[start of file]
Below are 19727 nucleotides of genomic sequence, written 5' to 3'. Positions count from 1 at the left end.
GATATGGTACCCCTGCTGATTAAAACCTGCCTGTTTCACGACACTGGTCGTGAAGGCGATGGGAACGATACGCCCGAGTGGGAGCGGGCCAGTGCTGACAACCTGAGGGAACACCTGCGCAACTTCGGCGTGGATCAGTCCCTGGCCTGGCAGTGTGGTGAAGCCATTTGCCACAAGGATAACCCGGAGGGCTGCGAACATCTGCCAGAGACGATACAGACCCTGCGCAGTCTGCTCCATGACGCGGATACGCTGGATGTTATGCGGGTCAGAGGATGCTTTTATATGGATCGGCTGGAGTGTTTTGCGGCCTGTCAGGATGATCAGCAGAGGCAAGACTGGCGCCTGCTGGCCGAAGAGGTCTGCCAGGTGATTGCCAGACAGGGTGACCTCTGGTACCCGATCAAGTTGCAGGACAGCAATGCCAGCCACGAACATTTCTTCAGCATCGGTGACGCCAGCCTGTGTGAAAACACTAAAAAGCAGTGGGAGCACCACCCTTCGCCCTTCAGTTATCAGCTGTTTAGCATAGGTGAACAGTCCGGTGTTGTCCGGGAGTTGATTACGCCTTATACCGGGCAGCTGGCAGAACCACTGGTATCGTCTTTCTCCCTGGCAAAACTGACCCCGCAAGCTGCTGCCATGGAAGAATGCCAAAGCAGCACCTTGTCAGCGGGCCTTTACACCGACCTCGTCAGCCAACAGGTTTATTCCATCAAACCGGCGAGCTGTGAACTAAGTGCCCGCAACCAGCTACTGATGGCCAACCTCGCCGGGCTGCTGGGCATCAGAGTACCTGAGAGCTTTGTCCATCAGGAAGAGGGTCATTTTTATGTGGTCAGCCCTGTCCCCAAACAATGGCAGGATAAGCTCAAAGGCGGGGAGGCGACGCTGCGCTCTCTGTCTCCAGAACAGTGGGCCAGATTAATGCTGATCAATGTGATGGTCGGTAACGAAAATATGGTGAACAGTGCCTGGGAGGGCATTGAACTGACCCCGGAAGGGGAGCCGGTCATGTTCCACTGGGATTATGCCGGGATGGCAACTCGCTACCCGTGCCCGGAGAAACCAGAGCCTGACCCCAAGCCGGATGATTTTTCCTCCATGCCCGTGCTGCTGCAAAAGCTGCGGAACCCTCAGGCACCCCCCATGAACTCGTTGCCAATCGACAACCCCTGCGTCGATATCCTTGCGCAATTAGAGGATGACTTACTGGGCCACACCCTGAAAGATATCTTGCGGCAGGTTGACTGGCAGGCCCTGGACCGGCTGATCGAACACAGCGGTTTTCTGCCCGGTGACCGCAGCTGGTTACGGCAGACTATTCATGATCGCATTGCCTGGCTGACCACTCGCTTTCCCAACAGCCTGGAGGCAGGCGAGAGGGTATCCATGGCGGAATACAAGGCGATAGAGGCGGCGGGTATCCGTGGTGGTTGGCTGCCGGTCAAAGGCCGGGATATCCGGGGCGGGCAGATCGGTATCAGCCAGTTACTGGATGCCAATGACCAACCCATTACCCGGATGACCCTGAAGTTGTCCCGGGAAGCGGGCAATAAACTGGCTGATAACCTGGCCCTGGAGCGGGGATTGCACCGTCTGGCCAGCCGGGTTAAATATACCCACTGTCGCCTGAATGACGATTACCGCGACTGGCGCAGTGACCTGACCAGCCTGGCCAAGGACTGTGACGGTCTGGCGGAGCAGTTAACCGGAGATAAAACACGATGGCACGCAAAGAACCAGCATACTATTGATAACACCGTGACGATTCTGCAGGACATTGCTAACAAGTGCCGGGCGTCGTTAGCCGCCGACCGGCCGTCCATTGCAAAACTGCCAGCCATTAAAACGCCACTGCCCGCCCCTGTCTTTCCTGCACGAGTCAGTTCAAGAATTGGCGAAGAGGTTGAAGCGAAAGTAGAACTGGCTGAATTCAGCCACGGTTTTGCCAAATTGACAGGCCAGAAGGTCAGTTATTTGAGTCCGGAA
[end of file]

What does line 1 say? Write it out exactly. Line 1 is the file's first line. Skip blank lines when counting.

Below are 19727 nucleotides of genomic sequence, written 5' to 3'. Positions count from 1 at the left end.